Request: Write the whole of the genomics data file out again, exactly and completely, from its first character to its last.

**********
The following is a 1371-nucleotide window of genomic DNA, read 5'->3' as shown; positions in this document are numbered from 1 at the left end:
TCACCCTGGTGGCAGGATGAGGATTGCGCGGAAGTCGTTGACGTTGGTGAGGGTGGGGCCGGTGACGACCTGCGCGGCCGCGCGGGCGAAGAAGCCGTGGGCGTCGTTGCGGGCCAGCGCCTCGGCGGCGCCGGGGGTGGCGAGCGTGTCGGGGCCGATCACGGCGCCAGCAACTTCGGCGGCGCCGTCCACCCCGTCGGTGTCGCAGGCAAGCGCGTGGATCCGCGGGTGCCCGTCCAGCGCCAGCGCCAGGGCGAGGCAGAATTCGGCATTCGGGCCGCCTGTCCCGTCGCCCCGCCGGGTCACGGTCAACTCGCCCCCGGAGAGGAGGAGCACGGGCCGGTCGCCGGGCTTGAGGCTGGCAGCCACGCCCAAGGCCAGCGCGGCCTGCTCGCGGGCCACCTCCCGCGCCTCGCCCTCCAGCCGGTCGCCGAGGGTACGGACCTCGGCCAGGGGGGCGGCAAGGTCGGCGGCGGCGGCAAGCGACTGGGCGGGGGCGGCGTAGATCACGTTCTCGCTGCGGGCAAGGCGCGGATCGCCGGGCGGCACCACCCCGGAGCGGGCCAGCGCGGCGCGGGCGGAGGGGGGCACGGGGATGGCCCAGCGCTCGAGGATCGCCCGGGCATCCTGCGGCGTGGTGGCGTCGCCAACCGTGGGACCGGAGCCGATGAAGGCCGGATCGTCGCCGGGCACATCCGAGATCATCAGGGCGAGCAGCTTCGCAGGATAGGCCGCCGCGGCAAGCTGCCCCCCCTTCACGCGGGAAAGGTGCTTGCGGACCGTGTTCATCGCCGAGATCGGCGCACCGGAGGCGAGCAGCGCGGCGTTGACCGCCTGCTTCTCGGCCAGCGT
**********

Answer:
The following is a 1371-nucleotide window of genomic DNA, read 5'->3' as shown; positions in this document are numbered from 1 at the left end:
TCACCCTGGTGGCAGGATGAGGATTGCGCGGAAGTCGTTGACGTTGGTGAGGGTGGGGCCGGTGACGACCTGCGCGGCCGCGCGGGCGAAGAAGCCGTGGGCGTCGTTGCGGGCCAGCGCCTCGGCGGCGCCGGGGGTGGCGAGCGTGTCGGGGCCGATCACGGCGCCAGCAACTTCGGCGGCGCCGTCCACCCCGTCGGTGTCGCAGGCAAGCGCGTGGATCCGCGGGTGCCCGTCCAGCGCCAGCGCCAGGGCGAGGCAGAATTCGGCATTCGGGCCGCCTGTCCCGTCGCCCCGCCGGGTCACGGTCAACTCGCCCCCGGAGAGGAGGAGCACGGGCCGGTCGCCGGGCTTGAGGCTGGCAGCCACGCCCAAGGCCAGCGCGGCCTGCTCGCGGGCCACCTCCCGCGCCTCGCCCTCCAGCCGGTCGCCGAGGGTACGGACCTCGGCCAGGGGGGCGGCAAGGTCGGCGGCGGCGGCAAGCGACTGGGCGGGGGCGGCGTAGATCACGTTCTCGCTGCGGGCAAGGCGCGGATCGCCGGGCGGCACCACCCCGGAGCGGGCCAGCGCGGCGCGGGCGGAGGGGGGCACGGGGATGGCCCAGCGCTCGAGGATCGCCCGGGCATCCTGCGGCGTGGTGGCGTCGCCAACCGTGGGACCGGAGCCGATGAAGGCCGGATCGTCGCCGGGCACATCCGAGATCATCAGGGCGAGCAGCTTCGCAGGATAGGCCGCCGCGGCAAGCTGCCCCCCCTTCACGCGGGAAAGGTGCTTGCGGACCGTGTTCATCGCCGAGATCGGCGCACCGGAGGCGAGCAGCGCGGCGTTGACCGCCTGCTTCTCGGCCAGCGT